A tenon saw, also called a bench saw, is a robust tool designed for general cutting. Don’t cut tenons with a dovetail saw: The blade is too thin and the saw will wander. Four keys to accurate sawing are grip; alignment of wrist, arm and shoulder; motion; and stance. Note that four fingers wrap around the handle, but the extended index finger presses against the side of the handle, and points down the saw. This grip provides more steering control. Align the wrist, lower and upper arm, and shoulder in one plane so that you can saw back and forth in a straight line, like a piston. Stand balanced on two feet and far enough from the workpiece so that you can maintain the piston-like alignment and motion. Put your spare hand lightly on the work — don’t lean on it for balance.
One Line at a Time
To saw a tenon accurately, you make four separate sawcuts, one line at a time. If you attempt two lines at a time and things go wrong on one line, then any adjustments to get back on track will inevitably take you off track on the other line. The first sawcut makes a shallow kerf in the end grain. Each of the remaining three sawcuts cuts a triangle of tissue on the tenon face.
Clamp the workpiece low in the vise at an angle of about 45°. Before making your first cut, you must decide where to saw the kerf relative to the gauge line. Remember, you determined the gauge lines when you set the spurs on the mortise gauge to the width of the chisel. However, the width of gauge lines will vary if you measured from the top or the bottom of the tapered spurs. I want to emphasize that the mortise gauge has little to do with the mortise, which can only be as wide as the chisel, but it has everything to do with the tenon and where you make the sawcuts. To determine how close to the line to saw, put the tenon on the mortise and decide.
Cut 1 – Begin by cutting the workpiece at the far corner of the end. What may seem awkward at first becomes easier with practice. Extend the sawcut to the near side, making a kerf that’s parallel to the end and about 1/8″ deep. This kerf will guide the next cut.
Cut 2 – Saw down the gauge line on the near edge toward the shoulder, all the while keeping the saw teeth buried in the end grain kerf. Don’t extend the sawcut on the back edge; rather use it as a pivot. If you let the teeth escape the first cut, they will rag out the end and reduce the guiding effect of the kerf.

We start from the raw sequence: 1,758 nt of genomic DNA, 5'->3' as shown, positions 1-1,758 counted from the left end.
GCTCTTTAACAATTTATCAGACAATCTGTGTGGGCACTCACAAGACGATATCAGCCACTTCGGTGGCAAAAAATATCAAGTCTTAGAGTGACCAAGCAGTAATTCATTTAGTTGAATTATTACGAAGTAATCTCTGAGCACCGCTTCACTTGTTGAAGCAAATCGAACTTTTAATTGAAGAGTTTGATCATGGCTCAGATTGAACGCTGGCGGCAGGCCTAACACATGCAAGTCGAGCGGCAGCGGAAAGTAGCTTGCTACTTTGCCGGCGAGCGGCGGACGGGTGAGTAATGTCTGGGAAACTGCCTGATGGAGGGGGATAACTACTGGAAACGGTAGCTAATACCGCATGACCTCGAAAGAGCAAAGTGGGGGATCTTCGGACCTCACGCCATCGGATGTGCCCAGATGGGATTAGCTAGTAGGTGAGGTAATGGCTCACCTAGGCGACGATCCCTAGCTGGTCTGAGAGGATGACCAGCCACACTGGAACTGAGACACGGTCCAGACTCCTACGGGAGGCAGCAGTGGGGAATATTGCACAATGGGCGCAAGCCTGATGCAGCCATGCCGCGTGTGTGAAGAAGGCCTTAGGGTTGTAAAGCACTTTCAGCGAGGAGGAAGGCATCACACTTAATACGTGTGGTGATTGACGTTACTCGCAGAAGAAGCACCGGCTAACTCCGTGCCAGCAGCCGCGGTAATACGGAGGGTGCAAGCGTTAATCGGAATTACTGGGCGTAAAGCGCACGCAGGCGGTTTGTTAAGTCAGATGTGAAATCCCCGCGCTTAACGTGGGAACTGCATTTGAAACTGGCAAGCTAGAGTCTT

Do both left and right cuts while the workpiece is in the vise. Stay on the waste side of the shoulder line. You will later pare precisely to the shoulder line with a bevel-edge chisel.
Note that at the end of each cut, the tooth edge is roughly parallel to the benchtop. That was the purpose of angling the workpiece in the vise at the outset. You have now cut the first triangle.
Cut 3 – Remove the workpiece, blow sawdust from the two kerfs, rotate the workpiece 180° in the vise and angle it as for Cut 1.
Blowing out the sawdust is a critical step. A hand saw, unlike a table saw or band saw, does a poor job of removing its own waste. Sawdust buildup in the kerf is the major reason why a hand saw wanders from the line.
Saw down the two gauge lines on the near edge to the waste side of the shoulder line, keeping the saw fully in the end grain kerf. You have now cut the second triangle.
Cut 4 – Remove the workpiece, blow sawdust from the two kerfs, and clamp upright in the vise. Keep the tooth edge parallel to the benchtop as you saw down to the shoulder lines. You have now cut the third triangle.
Leave the workpiece in place and saw down to the waste side of the edge shoulders to create the tenon edges.
You need a bench hook to rest the work in while you saw the shoulders. Saw about 1/16″ from the shoulder line. Clean up the shoulder and cut it square by vertical paring with a wide bevel-edge chisel. Check the shoulders with a try square.
Undercutting the shoulder is bad practice, so avoid it. The paring stage is where you reap the benefit of a clean, deep knife line cut during the marking out stage because the chisel will seat firmly in the knife line.
Since you are are dealing with a leg and two rails, mark and cut the tenons at 45°, leaving a gap of about 1/16″.
Now is the time to test the fit of the joint. It should be a tight push fit. If it’s too loose, try again. If it’s too tight, determine exactly why before you make adjustments. Look for crushed tissue or shiny areas that would reveal themselves if you closed the joint with clamps. If the tenon is too thick, make it thinner by clamping the workpiece in the vise and paring across the grain, never down it.
The key to accurate mortise and tenon joints is paying special attention to the sequence of your cuts.
How the mortise chisel cuts
Layered method for chopping mortises
Layered method for chopping mortises
Four-cut sequence for sawing tenons
Ian Kirby is a master of the British Arts & Crafts tradition as well as a designer, wood scientist and master woodworker. Look for his continuing articles in upcoming issues of Woodworker’s Journal.